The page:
Recent meta-analyses of genome-wide association studies identified a number of genetic risk factors of Alzheimer's disease; however, little is known about the mechanisms by which they contribute to the pathological process. As synapse loss is observed at the earliest stage of Alzheimer's disease, deciphering the impact of Alzheimer's risk genes on synapse formation and maintenance is of great interest. In this article, we report a microfluidic co-culture device that physically isolates synapses from pre- and postsynaptic neurons and chronically exposes them to toxic amyloid β peptides secreted by model cell lines overexpressing wild-type or mutated (V717I) amyloid precursor protein. Co-culture with cells overexpressing mutated amyloid precursor protein exposed the synapses of primary hippocampal neurons to amyloid β1-42 molecules at nanomolar concentrations and induced a significant decrease in synaptic connectivity, as evidenced by distance-based assignment of postsynaptic puncta to presynaptic puncta. Treating the cells with antibodies that target different forms of amyloid β suggested that low molecular weight oligomers are the likely culprit. As proof of concept, we demonstrate that overexpression of protein tyrosine kinase 2 beta-an Alzheimer's disease genetic risk factor involved in synaptic plasticity and shown to decrease in Alzheimer's disease brains at gene expression and protein levels-selectively in postsynaptic neurons is protective against amyloid β1-42-induced synaptotoxicity. In summary, our lab-on-a-chip device provides a physiologically relevant model of Alzheimer's disease-related synaptotoxicity, optimal for assessing the impact of risk genes in pre- and postsynaptic compartments.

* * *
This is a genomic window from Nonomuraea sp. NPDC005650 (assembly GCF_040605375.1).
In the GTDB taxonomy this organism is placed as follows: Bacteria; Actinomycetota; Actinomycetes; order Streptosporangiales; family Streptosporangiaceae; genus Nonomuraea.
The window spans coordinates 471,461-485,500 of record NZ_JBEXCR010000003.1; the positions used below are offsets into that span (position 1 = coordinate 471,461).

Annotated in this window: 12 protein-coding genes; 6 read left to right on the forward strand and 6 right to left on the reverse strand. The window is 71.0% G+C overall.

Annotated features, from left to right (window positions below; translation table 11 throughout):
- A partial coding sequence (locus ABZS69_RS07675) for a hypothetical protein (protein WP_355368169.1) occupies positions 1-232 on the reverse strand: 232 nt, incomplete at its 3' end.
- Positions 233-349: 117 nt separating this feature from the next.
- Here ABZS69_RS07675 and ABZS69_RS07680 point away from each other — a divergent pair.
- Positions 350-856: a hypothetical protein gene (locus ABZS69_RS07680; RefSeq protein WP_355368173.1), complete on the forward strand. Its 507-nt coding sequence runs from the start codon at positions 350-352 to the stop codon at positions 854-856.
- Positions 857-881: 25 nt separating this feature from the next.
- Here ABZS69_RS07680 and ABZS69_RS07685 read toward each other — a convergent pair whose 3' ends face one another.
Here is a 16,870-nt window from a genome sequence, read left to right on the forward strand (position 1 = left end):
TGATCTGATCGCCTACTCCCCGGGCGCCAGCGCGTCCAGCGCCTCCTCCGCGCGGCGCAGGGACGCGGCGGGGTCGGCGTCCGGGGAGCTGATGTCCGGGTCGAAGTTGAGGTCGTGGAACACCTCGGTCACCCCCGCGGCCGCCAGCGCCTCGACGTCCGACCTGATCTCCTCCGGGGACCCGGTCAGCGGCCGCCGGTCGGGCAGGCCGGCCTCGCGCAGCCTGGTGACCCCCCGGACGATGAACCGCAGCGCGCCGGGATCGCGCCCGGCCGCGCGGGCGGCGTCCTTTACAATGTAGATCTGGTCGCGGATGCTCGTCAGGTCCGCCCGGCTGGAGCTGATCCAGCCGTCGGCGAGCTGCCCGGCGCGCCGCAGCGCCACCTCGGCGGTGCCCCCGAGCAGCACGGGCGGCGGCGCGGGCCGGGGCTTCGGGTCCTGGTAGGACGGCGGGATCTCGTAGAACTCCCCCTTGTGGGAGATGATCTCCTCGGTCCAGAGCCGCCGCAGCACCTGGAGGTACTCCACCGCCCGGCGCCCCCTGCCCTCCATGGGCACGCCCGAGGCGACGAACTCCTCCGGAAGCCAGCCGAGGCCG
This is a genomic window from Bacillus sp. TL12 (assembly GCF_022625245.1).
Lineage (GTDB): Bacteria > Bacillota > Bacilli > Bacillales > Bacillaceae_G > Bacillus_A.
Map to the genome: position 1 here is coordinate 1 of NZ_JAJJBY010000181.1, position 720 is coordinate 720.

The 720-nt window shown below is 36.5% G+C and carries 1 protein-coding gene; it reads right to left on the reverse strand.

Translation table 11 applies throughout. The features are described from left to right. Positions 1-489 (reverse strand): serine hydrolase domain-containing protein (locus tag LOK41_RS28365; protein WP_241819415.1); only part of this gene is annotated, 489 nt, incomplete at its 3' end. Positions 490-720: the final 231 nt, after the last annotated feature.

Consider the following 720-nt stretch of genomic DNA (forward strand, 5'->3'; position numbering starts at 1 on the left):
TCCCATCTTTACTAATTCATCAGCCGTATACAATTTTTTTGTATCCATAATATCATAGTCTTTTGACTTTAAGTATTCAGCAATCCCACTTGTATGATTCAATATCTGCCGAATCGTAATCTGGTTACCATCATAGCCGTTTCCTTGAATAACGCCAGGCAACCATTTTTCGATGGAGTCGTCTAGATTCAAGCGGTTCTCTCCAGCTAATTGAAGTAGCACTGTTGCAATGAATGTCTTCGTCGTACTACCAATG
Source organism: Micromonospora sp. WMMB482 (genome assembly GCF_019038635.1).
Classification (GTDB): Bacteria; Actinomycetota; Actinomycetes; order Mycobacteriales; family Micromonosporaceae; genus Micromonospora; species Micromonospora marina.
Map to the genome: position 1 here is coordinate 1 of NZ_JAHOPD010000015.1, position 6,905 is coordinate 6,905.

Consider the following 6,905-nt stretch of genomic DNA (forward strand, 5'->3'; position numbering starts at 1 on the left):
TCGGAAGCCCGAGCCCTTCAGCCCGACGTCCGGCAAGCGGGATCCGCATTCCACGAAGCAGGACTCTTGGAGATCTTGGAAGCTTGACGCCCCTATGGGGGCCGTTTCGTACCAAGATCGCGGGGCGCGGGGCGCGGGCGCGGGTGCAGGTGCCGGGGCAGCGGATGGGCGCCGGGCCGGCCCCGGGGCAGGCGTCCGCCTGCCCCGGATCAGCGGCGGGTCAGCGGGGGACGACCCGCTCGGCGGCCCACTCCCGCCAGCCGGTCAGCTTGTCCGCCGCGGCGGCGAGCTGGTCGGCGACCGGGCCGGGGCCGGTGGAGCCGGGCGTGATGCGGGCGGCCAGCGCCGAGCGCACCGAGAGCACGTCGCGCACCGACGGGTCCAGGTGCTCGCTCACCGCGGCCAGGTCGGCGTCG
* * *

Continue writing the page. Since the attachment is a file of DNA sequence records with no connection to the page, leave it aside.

Keywords: Alzheimer’s disease; amyloid β; co-culture; microfluidics; synapses.
© The Author(s) (2020). Published by Oxford University Press on behalf of the Guarantors of Brain.